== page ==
News / Arts & Entertainment

Colorado Dude Ranch Provides Many Fun Activities

Colorado Dude Ranch Provides Many Fun Activitiesi
X
September 20, 2013 10:19 PM
Dude ranches allow vacationers to experience the feel of the Old West...as they ride horses, and take part in other fun activities while enjoying beautiful scenery. One popular dude ranch in the US western state of Colorado is tucked in a stunning mountain location 2400 meters high. As VOA’s Deborah Block discovered during an adults-only week at that ranch, the experience was everything she thought it would be - and more.
Deborah Block
Dude ranches allow vacationers to experience the feel of the Old West...as they ride horses, and take part in other fun activities while enjoying beautiful scenery. 

One popular dude ranch in the US western state of Colorado is tucked in a stunning mountain location 2400 meters-high.

It's time for another hearty meal at the Majestic Dude Ranch.

Robert Bucksbaum bought the ranch in the San Juan Mountains 3 years ago. He’s a hands-on owner, who not only cooks for his guests, but also gets involved in the dirty work.  

"I love being around horses. When I came here I knew this is the right place for me," said Bucksbaum.

Brandon Sanderson manages the riding program.  He says a dude ranch horse has certain characteristics.

“You kind of look for a horse that has more of a herd instinct, that doesn’t want to be a loner, wants to be a group horse," said Sanderson.

He matches the horse to the rider's experience.  Christa Balogh tried riding for the first time this week.

“It was hard at first.  Scary for that matter, very scary.  If you don’t have your feet situated right, you have no control," said Balogh.

Wrangler Clint Show helps take care of the horses and leads trail rides.  

“I really enjoy showing people how to ride, what it is to ride this country.  It’s really fun," said Show.

There's more than horseback riding at this dude ranch.

Greg Szymanski is bike riding with his daughter.  When she suggested they go to a dude ranch, he didn’t know what it was, but is glad he came.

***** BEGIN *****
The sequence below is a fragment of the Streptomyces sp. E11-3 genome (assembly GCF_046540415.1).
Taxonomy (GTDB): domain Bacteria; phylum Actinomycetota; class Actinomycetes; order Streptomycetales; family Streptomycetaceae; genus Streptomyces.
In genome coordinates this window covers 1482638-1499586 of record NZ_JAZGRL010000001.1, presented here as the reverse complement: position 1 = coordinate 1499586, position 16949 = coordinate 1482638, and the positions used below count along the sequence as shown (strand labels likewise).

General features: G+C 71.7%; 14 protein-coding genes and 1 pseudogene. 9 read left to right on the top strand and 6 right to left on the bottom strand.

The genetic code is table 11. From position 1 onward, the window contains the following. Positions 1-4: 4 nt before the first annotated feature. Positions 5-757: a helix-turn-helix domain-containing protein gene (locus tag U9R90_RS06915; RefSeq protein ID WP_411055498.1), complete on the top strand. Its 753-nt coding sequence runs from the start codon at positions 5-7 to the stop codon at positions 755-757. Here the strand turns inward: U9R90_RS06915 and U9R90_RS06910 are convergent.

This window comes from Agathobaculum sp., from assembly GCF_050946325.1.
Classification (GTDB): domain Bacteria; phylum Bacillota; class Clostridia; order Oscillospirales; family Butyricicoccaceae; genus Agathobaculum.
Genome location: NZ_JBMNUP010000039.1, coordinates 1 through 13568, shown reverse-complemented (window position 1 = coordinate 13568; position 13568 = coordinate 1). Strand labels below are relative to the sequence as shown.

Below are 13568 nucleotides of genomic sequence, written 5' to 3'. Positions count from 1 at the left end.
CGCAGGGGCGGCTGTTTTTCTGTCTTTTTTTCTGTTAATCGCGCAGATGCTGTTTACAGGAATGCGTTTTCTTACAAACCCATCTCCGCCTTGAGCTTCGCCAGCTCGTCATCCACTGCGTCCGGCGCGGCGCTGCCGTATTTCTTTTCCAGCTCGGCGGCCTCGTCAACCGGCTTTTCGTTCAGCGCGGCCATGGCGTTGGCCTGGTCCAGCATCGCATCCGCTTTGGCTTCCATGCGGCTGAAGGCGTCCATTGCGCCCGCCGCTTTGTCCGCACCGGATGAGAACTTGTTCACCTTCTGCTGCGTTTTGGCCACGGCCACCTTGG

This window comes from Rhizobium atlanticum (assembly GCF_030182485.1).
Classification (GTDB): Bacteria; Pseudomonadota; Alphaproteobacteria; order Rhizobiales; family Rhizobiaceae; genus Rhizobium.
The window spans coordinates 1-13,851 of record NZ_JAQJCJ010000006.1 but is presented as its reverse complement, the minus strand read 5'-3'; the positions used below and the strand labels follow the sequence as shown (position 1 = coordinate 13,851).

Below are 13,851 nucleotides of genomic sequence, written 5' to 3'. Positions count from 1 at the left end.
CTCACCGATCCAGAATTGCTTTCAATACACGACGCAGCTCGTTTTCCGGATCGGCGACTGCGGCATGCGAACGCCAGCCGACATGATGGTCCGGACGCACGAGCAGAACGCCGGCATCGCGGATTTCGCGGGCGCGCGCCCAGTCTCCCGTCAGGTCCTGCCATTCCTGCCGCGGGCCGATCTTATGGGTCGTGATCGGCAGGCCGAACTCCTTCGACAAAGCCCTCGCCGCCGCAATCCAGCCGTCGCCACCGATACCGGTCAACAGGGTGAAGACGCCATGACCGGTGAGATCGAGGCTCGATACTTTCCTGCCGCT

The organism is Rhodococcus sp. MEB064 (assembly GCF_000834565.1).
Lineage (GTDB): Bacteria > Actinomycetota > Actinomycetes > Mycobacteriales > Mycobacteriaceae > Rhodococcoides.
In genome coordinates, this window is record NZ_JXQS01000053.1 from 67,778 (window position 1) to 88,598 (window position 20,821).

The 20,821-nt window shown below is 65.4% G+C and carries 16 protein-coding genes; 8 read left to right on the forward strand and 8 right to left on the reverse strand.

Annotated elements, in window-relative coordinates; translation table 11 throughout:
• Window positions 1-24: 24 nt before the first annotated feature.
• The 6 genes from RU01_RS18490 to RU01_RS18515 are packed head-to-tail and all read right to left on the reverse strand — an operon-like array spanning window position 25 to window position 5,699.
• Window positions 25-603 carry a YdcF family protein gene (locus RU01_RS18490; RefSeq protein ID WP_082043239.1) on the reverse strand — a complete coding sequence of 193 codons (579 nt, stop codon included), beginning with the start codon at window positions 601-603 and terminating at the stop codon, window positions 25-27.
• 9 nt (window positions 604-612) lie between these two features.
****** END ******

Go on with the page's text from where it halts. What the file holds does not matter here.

“When I got out here this was really great.   A lot of stars, horseback riding, mountaineering, a little climbing, it’s a good time," said Szymanski.

That good time also includes country line dancing.  Bonita Holden is a big fan.

“It is great exercise, and very good for your mind to remember all the steps, and it’s really fun," said Holden.

Carolyn Glazner is taking on the challenge of shooting at a small moving target.

“The thing about the dude ranch is that it’s so different from anything you experience anywhere else, where you get to walk around in cowboy boots, be in the dirt, ride horses.   And those aren’t things you get to go in your normal life, and certainly not in the city, so it’s a great experience to try different things," said Glazner.

She and her son Eric Green live near the beach in California and are excited about horseback riding in the mountains.  Green's overwhelmed by the beauty.

“I’ve never seen so many trees in my life.  It’s unbelievable.  You can see them as far as the eye goes.  So it’s beautiful.  It’s really different scenery for me and I love it," said Green.

Robert Bucksbaum says it makes him feel good that guests are having so much fun.

“You know, we've had people who are stressed out from their normal workday, and they come here and you can just see the stress being shed off day by day, and it gets better as the week goes on, and seeing the joy in their faces makes it really worthwhile," he said.

You May Like

Kurdish President: More Needed to Defeat Islamic State

In interview with VOA's Persian Service, Massoud Barzani says peshmerga forces have not received weapons, logistical support needed to successfully fight IS in northern Iraq More